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We also traced the cells on the macroscopic level. We started from a colony where all cells are competent for phototaxis function (besides, we also considered cell division). We simulated this phototaxis system in high contrast lighting and gradient lighting environment, respectively.

Stochastic Simulation

It is the component of CheYP that directly interacts with the motors and thus influences the mobility of the cell. In details, CheYP can interact with the flagellar motor to induce CW (clockwise) rotation. When flagellar motors rotate CCW (counter-clockwise), they form a bundle to generate a force similar to a worm wheel. However, if some of the flagellar motors rotate CW (clockwise), the bundle breaks and the cell keeps tumbling. After in CW state for about 0.43s,[2] the flagellar motors return to CCW state and reconstruct the bundle to make the cell run. Since the CW state is triggered by CheYP molecule stochastically and is independent from its state history, this event is a typical Possion Process whose average frequency is determined by the concentration of CheYP with:[3]


  • FreqCW : the average frequency of CW (clockwise) rotation inducing
  • [CheYP]c : the critical concentration of phosphorylated CheY in this Hill Function
  • H : the exponential rate, a constant
  • τ0 : the average relaxing time in a tumbling inducing

Phototaxis Simulation

With the principles above, we construct our simulation system as following:

  • (1) There are several bacteria cells in a room.
  • (2) Cells can not run through the border of room.
  • (3) The cells can divide in a random cell cycle in uniform distribution between 15min to 30min.
  • (4) There are only two states of the cells --- running and tumbling.
  • (5) Cells trigger tumbling as a Poisson Process, the average frequency is set by [CheYP] with the equation above.
  • (6) Cells return running state after tumbling for a fixed time --- τ0.
  • (7) Cells run at a fixed speed --- v0.
  • (8) In SPECS model, the running direction after tumbling is independent from previous direction; while in RapidCell model, the new running direction performs as:[2]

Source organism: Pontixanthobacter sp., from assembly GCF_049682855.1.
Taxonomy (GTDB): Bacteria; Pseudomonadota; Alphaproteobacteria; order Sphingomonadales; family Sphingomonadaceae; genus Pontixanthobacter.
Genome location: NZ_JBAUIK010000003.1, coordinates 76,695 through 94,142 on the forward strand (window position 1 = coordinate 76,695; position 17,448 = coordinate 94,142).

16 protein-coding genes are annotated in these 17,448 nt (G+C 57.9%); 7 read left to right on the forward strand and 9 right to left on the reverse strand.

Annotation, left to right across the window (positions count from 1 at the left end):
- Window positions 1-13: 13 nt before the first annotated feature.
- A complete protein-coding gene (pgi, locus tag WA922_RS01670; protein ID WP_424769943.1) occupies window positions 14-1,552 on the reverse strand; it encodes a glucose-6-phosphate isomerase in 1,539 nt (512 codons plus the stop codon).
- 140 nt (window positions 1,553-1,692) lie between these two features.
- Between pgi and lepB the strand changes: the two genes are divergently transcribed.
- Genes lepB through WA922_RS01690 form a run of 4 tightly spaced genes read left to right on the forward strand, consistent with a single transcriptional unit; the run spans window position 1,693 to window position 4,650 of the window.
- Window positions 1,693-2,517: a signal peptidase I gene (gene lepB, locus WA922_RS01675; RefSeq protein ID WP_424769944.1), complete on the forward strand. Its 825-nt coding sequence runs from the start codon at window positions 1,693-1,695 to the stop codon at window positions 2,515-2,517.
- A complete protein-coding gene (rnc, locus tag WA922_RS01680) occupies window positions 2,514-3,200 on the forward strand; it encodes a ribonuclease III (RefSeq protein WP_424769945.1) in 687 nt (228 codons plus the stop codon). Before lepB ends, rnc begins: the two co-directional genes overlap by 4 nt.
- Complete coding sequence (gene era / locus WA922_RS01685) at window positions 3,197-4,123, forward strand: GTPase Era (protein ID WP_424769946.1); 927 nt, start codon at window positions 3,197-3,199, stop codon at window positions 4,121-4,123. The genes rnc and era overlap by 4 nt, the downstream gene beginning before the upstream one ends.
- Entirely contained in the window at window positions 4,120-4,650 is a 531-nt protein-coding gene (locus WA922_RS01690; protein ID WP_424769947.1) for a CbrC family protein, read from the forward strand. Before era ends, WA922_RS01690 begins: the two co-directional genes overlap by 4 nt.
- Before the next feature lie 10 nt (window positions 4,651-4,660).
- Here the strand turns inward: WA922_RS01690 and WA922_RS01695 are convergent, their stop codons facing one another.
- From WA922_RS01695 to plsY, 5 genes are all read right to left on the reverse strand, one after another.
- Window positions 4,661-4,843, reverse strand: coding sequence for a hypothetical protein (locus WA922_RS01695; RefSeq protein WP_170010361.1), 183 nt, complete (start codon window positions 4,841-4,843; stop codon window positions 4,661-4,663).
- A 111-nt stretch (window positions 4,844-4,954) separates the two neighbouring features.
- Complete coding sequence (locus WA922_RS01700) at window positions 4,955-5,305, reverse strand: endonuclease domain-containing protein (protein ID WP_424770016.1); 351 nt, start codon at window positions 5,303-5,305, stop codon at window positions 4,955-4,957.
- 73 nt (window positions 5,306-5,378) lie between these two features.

• θ : the tumbling angle (angle from origin direction to new direction)
  • ρ(θ) : the probability density of tumbling angle in value
  • ρ(θ,φ) : probability density of tumbling angle in the 3D space

Parameters are shown as following:

v020um/srunning speed[4]
τ00.43stime during a tumbling[5]
CELL_PERIOD15~30minperiod of a cell cycle
[CheA]T5.3u mol/Ltotal concentration of CheA[6]
[CheZ]c1.1u mol/Ltypical concentration of CheZ[1]
[CheY]T9.7u mol/Ltotal concentration of CheY[6]
kY100(u mol/L)-1 s-1phosphorylation rate constant of CheY[6]
kZ30/[CheZ]c(u mol/L)-1 s-1dephosphorylation rate constant of CheY[6]
gammaY0.1s-1decay rate constant of CheYP[2]
N10.31the exponential rate of Hill Function of CW (clockwise) bias[3]
[CheY]Pc3.1u mol/Lthe critical concentration of phosphorylated CheY of Hill Function of CW (clockwise) bias[3]
rA1/31phosphorylation rate of CheA

Result 1: High Contrast Room

Our first Demonstration is in a high contrast plate, and we would like to see how cells behave differently in difference lighting environment. The lighting of light room is set to 0.8 unit while the dark is set to 0.1 unit with I0 = 0.5. Here goes the results:

Figure 1. Phototaxis Simulation Result. Initialized with cells in the center of this room.

Since the frequency of tumbling in light area is much higher than in dark area, the diffusion of population in light area is much smaller. If we initialize the room with cells in uniform distribution, a high population outline will emerge on the border in light area.

Result 2: Light Gradient Room

Just like diffusion (SPECS model in a large population can derive the diffusion equation[7]), a gradient lighting should cause a population flow. We set the lighting from 0 to 1 unit in 1 mm, then discovered the directed movement bias towards light area in this simulation.

Figure 2. Phototaxis Simulation Result. Initialized with cells in a uniform distribution in light gradient.


  • 1. Sourjik, V., et al.(2002) Binding of the Escherichia coli response regulator CheY to its target measured in vivo by fluorescence resonance energy transfer. Proc. Natl Acad. Sci. USA, 99(20): 12669: 12674
  • 2. Vladimirov, N., Lovdok, L., Lebiedz, D., and Sourjik, V.(2008). Dependence of bacterial chemotaxis on gradient shape and adaptation rate. PLoS Comput. Biol., 4: e1000242
  • 3. Cluzel, P., Surette, M., and Leibler, S.(2000). An ultrasensitive bacterial motor revealed by monitoring signaling proteins in single cells. Science, 287: 1652: 1655
  • 4. Berg, H. C. & Brown, D. A.(1972) Chemotaxis in Escherichia coli analysed by three-dimensional tracking. Nature, 239: 500: 504
  • 5. Turner, L., Ryu, W. S. & Berg, H. C.(2000) Real-time imaging of fluorescent flagellar filaments. J. Bacteriol., 182: 2793: 2801
  • 6. Emonet, T., Cluzel, P.(2008) Relationship between cellular response and behavioral variability in bacterial chemotaxis. Proc. Natl Acad. Sci. USA, 105(9): 3304: 3309
  • 7. Si, G., Wu, T., Ouyang, Q., Tu, Y.(2012) Pathway-based Mean-field Model for Escherichia coli Chemotaxis. Phys. Rev. Lett., 109: 048101 Philippe Cluzel. PNAS
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